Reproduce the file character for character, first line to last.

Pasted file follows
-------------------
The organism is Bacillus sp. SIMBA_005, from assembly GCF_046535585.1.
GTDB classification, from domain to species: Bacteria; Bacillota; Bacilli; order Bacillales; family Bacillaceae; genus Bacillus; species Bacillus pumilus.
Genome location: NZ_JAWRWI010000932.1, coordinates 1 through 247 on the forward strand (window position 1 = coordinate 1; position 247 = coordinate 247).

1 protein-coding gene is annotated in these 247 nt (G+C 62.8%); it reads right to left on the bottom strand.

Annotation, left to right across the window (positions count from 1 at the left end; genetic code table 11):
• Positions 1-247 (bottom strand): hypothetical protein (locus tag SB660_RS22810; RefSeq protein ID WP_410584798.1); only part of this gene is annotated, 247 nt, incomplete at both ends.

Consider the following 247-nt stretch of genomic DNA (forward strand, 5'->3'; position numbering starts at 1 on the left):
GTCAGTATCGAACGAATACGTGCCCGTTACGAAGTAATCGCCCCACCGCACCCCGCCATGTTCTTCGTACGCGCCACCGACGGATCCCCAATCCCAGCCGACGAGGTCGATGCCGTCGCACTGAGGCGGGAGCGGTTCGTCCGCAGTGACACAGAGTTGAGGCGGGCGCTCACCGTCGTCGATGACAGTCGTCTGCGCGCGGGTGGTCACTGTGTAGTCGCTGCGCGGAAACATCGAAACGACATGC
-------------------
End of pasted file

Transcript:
The organism is Bacillus sp. SIMBA_005, from assembly GCF_046535585.1.
GTDB classification, from domain to species: Bacteria; Bacillota; Bacilli; order Bacillales; family Bacillaceae; genus Bacillus; species Bacillus pumilus.
Genome location: NZ_JAWRWI010000932.1, coordinates 1 through 247 on the forward strand (window position 1 = coordinate 1; position 247 = coordinate 247).

1 protein-coding gene is annotated in these 247 nt (G+C 62.8%); it reads right to left on the bottom strand.

Annotation, left to right across the window (positions count from 1 at the left end; genetic code table 11):
• Positions 1-247 (bottom strand): hypothetical protein (locus tag SB660_RS22810; RefSeq protein ID WP_410584798.1); only part of this gene is annotated, 247 nt, incomplete at both ends.

Consider the following 247-nt stretch of genomic DNA (forward strand, 5'->3'; position numbering starts at 1 on the left):
GTCAGTATCGAACGAATACGTGCCCGTTACGAAGTAATCGCCCCACCGCACCCCGCCATGTTCTTCGTACGCGCCACCGACGGATCCCCAATCCCAGCCGACGAGGTCGATGCCGTCGCACTGAGGCGGGAGCGGTTCGTCCGCAGTGACACAGAGTTGAGGCGGGCGCTCACCGTCGTCGATGACAGTCGTCTGCGCGCGGGTGGTCACTGTGTAGTCGCTGCGCGGAAACATCGAAACGACATGC